Knowing if the technology is worth the cost depends on the city and its budget, according to Becchina. But ultimately, he said having gunshot data from ShotSpotter is better than not having it all.
Reckoning with the tech's ROI
Despite ShotSpotter's successful fiscal year in 2020, there are reports of cities ending or reconsidering their contracts due to financial concerns.
The City of Charlotte, NC, for instance, first installed ShotSpotter technology in 2012 ahead of hosting the Democratic National Convention, according to Charlotte's Public Safety Technology Director Crystal Cody. The technology was used as an "extra layer of security" for that event, she said, and was considered an added safety bonus to an area that was increasingly becoming an active night-life center.
The city ended its contract shortly after though, around 2016. The technology didn't tell the police department anything new, Cody said, as individuals would often call 911 to report the same gunshots that ShotSpotter detected.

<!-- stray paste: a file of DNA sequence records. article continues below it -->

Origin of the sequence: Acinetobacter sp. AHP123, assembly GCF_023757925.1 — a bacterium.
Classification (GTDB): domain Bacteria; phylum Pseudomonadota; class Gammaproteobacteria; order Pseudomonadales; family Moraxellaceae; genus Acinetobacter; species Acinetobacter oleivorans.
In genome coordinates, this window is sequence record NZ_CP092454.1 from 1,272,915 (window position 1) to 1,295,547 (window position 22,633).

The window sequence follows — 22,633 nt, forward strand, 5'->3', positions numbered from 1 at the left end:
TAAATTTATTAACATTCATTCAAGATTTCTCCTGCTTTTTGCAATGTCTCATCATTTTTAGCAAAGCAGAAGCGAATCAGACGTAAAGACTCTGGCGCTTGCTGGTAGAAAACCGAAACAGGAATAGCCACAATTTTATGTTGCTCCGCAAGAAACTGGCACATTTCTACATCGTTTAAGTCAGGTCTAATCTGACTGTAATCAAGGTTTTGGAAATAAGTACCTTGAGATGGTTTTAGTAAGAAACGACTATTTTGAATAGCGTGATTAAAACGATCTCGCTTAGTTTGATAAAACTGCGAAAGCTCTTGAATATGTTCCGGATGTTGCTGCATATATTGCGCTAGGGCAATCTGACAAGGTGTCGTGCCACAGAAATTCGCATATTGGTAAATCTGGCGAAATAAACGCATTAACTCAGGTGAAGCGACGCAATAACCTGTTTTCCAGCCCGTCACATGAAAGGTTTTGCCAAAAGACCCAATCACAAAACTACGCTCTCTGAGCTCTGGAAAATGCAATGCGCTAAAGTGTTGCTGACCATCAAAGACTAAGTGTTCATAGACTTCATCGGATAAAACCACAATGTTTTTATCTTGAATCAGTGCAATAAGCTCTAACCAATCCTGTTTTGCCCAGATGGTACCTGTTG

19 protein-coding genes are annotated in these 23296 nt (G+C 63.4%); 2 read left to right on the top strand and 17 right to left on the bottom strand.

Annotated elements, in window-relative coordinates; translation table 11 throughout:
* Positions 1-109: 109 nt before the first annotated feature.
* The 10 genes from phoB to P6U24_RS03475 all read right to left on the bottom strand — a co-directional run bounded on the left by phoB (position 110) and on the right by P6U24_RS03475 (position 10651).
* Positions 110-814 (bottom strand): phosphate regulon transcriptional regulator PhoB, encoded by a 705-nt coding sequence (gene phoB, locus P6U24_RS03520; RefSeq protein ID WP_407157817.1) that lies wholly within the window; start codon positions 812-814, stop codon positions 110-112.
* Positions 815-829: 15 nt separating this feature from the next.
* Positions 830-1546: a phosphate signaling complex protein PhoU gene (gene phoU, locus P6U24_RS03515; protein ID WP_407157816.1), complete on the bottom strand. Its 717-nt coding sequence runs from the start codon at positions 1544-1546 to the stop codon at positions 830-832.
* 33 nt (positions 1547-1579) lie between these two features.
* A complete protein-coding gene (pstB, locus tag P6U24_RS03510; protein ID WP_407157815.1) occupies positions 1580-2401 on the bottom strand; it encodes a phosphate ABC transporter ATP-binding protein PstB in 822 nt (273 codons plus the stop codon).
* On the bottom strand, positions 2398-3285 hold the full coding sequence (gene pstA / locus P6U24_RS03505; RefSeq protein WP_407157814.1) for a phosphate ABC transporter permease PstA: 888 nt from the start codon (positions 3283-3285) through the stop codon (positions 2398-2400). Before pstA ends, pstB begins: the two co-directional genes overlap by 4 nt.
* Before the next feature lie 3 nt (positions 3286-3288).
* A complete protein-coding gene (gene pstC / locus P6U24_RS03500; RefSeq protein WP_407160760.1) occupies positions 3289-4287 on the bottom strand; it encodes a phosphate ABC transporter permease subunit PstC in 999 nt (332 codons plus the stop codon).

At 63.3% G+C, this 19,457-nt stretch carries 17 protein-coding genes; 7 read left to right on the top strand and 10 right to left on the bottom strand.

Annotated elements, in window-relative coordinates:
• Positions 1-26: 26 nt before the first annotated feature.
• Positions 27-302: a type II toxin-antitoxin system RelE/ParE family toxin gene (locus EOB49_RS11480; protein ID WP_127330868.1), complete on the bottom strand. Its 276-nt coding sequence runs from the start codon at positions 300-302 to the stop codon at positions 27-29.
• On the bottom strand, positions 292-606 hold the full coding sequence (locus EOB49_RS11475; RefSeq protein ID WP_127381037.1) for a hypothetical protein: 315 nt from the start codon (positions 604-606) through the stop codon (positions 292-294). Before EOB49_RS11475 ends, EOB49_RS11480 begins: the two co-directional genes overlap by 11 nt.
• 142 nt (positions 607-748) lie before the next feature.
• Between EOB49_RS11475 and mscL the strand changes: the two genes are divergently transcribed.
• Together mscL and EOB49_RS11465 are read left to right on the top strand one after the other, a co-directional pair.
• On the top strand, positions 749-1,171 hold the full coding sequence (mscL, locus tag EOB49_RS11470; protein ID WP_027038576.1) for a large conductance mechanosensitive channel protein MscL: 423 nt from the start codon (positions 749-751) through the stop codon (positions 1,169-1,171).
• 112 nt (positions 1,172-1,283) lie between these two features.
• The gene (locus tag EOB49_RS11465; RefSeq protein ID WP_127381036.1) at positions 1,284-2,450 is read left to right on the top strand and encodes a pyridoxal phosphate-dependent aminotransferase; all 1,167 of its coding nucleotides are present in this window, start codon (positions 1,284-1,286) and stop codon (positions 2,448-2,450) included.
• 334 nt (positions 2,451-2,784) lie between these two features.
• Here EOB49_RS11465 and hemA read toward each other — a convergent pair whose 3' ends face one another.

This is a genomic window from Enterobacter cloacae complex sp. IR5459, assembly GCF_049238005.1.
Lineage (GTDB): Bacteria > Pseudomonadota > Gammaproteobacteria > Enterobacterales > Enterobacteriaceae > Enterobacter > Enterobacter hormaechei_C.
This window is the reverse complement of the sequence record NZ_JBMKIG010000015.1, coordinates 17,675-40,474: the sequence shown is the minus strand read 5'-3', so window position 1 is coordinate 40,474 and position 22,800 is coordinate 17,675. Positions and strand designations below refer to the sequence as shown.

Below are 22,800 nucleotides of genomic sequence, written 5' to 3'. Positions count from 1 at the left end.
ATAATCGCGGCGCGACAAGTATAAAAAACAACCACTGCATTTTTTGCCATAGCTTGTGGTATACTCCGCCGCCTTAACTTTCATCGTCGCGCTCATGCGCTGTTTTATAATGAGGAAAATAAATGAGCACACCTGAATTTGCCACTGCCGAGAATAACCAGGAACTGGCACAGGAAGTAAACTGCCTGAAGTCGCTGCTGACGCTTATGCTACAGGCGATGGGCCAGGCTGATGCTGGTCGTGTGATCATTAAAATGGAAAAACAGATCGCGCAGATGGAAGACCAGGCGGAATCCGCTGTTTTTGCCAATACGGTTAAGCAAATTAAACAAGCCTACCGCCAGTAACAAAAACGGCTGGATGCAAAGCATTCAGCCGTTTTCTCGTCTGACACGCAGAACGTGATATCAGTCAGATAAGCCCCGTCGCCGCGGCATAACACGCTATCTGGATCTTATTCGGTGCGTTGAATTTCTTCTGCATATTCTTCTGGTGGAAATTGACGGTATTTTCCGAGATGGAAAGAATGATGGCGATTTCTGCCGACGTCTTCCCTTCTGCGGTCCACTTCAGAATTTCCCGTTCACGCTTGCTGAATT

"I could see it being helpful for cities where citizens don’t call 911 when there's a shooting," she said. "Our city didn’t have that problem."
When deciding if they should keep the technology, she said local officials in Charlotte asked themselves: "What are we actually getting for the program? What's our return on investment here?"
Canton, OH also recently ended its ShotSpotter contract due to costs, and opted to install a more affordable alternative instead. The city had used ShotSpotter since 2013, spending $148,838 on the technology in 2019 at a discounted rate. Its new system is expected to save the city an estimated $158,181 within a three year-period, CantonRep.com reports.